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From Taskforce to task farce

EDITORIAL

The recently published report by the Independent Task Force into the Grenfell fire recovery makes frustrating reading. Leaving aside the detail, the bigger picture is one where the Grenfell survivors are caught in the middle of an experiment to reconstruct on the fly a local authority which all concerned agree failed abjectly in its initial response to the tragedy. 

Central to any understanding of the situation must be a recognition that, along with the more tangible destruction of lives and property, the other big casualty has been trust, with Grenfell activists reportedly refusing to recognise the authority of the Royal Borough of Kensington and Chelsea.  Rather than accept this loss of trust as an over-riding factor which would warrant radical intervention to secure the well-being of the survivors, the Taskforce has been forced to limit its role to chivvying the local authority along, to get it to mend itself in real time, so to speak. 

Government fiddles while New Homes Bonus burns

One of the few positives to emerge from the National Audit Office's investigation into New Homes Bonus - other than its acknowledged stimulus to local authority efforts to bring empty homes back into use - was that it was easy to understand.[1]

Obviously that couldn't be allowed to continue so the government has come up with a raft of proposals about how to make it more complicated as laid out in the recent 'Technical Consultation' on the 2018-19 local government finance settlement, where the majority of questions concern the New Homes Bonus . 

Baseline threshold

Actually, the first such complication has already been implemented in the 2017-18 NHB payments i.e. the baseline threshold of 0.4%.  This meant drastic reductions in the amounts of NHB earned by all local authorities, but by some much more than others.  As far as financial planning went, it didn't help that the government had only consulted on a 0.25% threshold but then introduced the baseline at the higher figure.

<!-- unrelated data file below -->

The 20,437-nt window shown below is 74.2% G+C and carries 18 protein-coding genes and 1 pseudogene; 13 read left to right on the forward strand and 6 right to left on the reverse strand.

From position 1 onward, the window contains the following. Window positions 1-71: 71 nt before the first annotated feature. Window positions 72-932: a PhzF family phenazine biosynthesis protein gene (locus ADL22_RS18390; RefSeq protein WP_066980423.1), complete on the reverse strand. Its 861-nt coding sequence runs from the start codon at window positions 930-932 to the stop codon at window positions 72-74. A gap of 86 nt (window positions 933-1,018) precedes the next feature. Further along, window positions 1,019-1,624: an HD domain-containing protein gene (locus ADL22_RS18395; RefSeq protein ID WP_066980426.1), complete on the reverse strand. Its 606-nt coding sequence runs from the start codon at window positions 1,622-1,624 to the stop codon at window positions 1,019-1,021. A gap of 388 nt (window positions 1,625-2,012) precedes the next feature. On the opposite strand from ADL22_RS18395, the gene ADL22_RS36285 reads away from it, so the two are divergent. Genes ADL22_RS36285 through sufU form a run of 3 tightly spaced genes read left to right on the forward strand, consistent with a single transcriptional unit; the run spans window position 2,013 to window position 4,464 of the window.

Property Guardian Pocket Guide - 1st draft published by University of York

Building on the interim findings of the current Property Guardian Research project, Professor Caroline Hunter and Jed Meers at York Law School have compiled a draft ‘Local Authority Pocket Guide to Property Guardians.’

They intend the guide to provide a 101 grounding in the phenomenon and address some of the key issues, particularly: the lease/licence distinction, the application of controls and standards under the Housing Act 2004, and statutory nuisances under the Environmental Protection Act 1990.

You can download the draft copy here. They would really welcome any comments or suggestions as the final version is developed.  The aim is to published it in November 2017. If you have any suggestions for additions or improvements, or questions you have which are not covered, please contact them at: contact@propertyguardianresearch.co.uk.

OTHER STORIES

Bolsover District Council Celebrate Empty Homes Week